I do not have strong background in statistics but I believe I know the basics to understand what a ROC curve means.

I have a table, first column with probabilities (from 0 to 1) from a predictive test and second with true outcomes with 1 and 0 (1 when the prediction was correct and 0 when failed). I consider the predicted test fails when the sample is pathogenic and shows <0.5. If prediction is >0.5 and sample is pathogenic the test is correct. With this criteria I have created the following table. below.

Samples    predicted_test    experimentally_validated  Comments
1          0.6               1                         Pathogenic, test correct.
2          0.8               0                         Benign,     test incorrect
3          0.2               1                         Benign,     test correct
4          0.3               0                         Pathogenic  test incorrect    

From this data I can to compute sensitivity, specificity, accuracy, PPV and NVP. Finally I want to create a ROC curve.

Looking at tutorials on the internet, they always develop a model (e.g. Logistic Regression ) with train and. My question is why.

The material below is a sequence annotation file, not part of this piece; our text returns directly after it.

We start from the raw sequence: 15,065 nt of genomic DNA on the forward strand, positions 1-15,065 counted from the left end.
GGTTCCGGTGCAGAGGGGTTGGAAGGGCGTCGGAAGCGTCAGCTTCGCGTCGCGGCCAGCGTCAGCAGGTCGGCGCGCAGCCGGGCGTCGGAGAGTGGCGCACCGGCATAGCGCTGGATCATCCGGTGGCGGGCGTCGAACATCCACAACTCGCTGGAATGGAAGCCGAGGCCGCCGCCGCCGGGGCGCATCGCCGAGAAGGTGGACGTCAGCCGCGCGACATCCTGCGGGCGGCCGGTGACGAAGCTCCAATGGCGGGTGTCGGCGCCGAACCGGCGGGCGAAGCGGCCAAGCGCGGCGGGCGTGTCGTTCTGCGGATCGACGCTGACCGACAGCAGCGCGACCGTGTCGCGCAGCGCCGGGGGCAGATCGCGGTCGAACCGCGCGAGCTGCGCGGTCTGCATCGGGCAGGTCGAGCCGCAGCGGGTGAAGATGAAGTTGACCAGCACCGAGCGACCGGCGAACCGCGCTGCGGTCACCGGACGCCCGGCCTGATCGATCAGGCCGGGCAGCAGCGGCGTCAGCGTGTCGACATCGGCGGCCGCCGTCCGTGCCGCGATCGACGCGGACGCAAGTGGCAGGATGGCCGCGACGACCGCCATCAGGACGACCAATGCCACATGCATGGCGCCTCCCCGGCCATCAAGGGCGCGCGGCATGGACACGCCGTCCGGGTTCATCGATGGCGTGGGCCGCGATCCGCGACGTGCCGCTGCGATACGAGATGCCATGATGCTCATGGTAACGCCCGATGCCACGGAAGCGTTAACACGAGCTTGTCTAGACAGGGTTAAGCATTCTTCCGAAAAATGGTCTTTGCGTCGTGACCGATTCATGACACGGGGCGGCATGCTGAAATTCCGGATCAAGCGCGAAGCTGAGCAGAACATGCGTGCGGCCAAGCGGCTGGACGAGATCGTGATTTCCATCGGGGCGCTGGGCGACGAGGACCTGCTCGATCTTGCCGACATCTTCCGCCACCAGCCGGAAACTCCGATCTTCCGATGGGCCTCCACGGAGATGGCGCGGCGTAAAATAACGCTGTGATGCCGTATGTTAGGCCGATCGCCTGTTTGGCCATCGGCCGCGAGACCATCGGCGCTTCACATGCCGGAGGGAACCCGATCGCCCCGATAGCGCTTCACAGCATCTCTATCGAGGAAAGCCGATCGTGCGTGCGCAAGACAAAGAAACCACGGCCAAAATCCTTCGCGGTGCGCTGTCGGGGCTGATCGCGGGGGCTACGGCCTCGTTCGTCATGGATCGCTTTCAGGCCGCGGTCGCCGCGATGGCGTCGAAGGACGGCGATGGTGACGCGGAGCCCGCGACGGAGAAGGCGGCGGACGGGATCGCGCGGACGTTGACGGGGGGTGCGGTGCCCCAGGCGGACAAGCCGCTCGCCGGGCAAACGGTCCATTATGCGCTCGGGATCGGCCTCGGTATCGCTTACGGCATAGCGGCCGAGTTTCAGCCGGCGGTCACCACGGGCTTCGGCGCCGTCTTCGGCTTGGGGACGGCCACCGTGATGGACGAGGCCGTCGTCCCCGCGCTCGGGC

• $\begingroup$ The model gives you the predicted_test. ROC is just an approach for evaluation of the performance of a model. $\endgroup$
    – Amin Shn
    Jan 28 at 21:56
  • 2
    $\begingroup$ The “predictive test” is the model. $\endgroup$
    – mhdadk
    Jan 28 at 21:56
  • $\begingroup$ You could choose a cuttoff other than $0.5$ and see what happens - indeed you could choose many different values and use that to draw your ROC $\endgroup$
    – Henry
    Jan 29 at 9:42

1 Answer 1



All you need are values to compare. How you create the values will influence how you interpret the ROC curve or the AUC, but the calculation does not know or care about their origin. For instance...

N <- 1000
p_true <- rbeta(N, 1/4, 1/4)
y_true <- rbinom(N, 1, p_true)
y_pred <- ecdf(p_true)(p_true)
r <- pROC::roc(y_true, y_pred)
plot(r, main = paste("AUC =", round(r$auc, 2)))

enter image description here

The reason so many tutorials first create a model is because most people care about these curves for model evaluation, so it makes sense to do some kind of model evaluation in the tutorial. Note, however, that a model does not have to be a machine learning or statistical model. A model could be showing an x-ray to a physician and asking for a probability that the patient is sick, which seems to be along the lines of what your "predictive test" is.

  • $\begingroup$ This answer my question perfectly and I think it is against the two comments I have got above. I manually add 1 or 0 and then I create the ROC (I will put my code in a edit version for clarification). Thanks for this answer. $\endgroup$ Jan 29 at 9:19

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